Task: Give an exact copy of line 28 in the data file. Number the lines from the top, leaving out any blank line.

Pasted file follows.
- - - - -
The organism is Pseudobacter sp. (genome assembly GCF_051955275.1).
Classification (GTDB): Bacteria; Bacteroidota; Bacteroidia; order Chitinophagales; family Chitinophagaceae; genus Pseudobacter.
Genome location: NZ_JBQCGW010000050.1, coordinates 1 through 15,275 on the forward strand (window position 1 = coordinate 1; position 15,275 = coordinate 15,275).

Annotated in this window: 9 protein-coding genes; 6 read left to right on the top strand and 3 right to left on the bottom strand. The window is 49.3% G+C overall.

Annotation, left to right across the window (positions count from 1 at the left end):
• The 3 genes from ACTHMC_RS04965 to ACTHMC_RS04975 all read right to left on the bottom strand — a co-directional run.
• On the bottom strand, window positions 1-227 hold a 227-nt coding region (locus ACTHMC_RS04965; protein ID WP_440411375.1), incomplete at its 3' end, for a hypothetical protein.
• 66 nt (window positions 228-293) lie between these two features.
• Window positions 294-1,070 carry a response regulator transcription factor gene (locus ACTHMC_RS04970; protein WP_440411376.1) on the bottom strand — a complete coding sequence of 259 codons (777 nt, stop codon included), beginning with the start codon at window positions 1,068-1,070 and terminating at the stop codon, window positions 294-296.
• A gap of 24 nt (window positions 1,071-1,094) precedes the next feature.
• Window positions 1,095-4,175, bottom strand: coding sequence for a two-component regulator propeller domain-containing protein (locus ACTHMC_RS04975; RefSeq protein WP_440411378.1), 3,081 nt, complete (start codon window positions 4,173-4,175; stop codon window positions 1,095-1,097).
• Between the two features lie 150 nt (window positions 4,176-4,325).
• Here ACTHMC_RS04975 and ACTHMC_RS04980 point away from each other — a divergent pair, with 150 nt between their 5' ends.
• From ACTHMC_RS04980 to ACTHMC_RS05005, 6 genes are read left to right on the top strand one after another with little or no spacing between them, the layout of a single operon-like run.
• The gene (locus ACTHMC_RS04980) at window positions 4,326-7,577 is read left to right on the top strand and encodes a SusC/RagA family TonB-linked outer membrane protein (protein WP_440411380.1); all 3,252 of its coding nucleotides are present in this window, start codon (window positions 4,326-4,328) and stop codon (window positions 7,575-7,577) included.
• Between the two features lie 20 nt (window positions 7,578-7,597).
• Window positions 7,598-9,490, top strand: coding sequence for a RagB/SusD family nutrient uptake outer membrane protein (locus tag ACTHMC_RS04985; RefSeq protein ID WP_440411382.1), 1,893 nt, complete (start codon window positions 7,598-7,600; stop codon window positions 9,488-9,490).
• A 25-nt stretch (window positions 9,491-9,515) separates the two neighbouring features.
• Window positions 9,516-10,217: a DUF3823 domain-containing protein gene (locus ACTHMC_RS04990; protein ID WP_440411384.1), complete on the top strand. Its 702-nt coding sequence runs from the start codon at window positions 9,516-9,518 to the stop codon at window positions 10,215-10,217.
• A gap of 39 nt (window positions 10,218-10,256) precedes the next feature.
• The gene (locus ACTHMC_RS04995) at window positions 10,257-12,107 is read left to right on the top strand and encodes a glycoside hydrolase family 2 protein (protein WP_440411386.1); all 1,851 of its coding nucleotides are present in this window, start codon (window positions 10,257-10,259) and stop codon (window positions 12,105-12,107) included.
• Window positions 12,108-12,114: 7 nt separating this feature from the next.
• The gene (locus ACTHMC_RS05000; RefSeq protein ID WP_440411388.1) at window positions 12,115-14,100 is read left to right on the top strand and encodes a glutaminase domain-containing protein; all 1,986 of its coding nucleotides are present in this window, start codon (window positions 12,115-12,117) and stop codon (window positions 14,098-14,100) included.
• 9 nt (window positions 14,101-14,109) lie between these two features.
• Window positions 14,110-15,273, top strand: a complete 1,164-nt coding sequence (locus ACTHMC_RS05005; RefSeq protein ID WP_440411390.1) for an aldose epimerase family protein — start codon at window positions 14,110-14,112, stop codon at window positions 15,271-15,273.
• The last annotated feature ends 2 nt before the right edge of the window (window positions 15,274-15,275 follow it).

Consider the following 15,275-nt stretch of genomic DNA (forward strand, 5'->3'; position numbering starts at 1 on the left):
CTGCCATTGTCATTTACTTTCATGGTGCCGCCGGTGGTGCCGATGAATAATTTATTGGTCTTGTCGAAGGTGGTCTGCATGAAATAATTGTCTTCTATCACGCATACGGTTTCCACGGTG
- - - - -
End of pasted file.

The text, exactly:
CTGCCATTGTCATTTACTTTCATGGTGCCGCCGGTGGTGCCGATGAATAATTTATTGGTCTTGTCGAAGGTGGTCTGCATGAAATAATTGTCTTCTATCACGCATACGGTTTCCACGGTG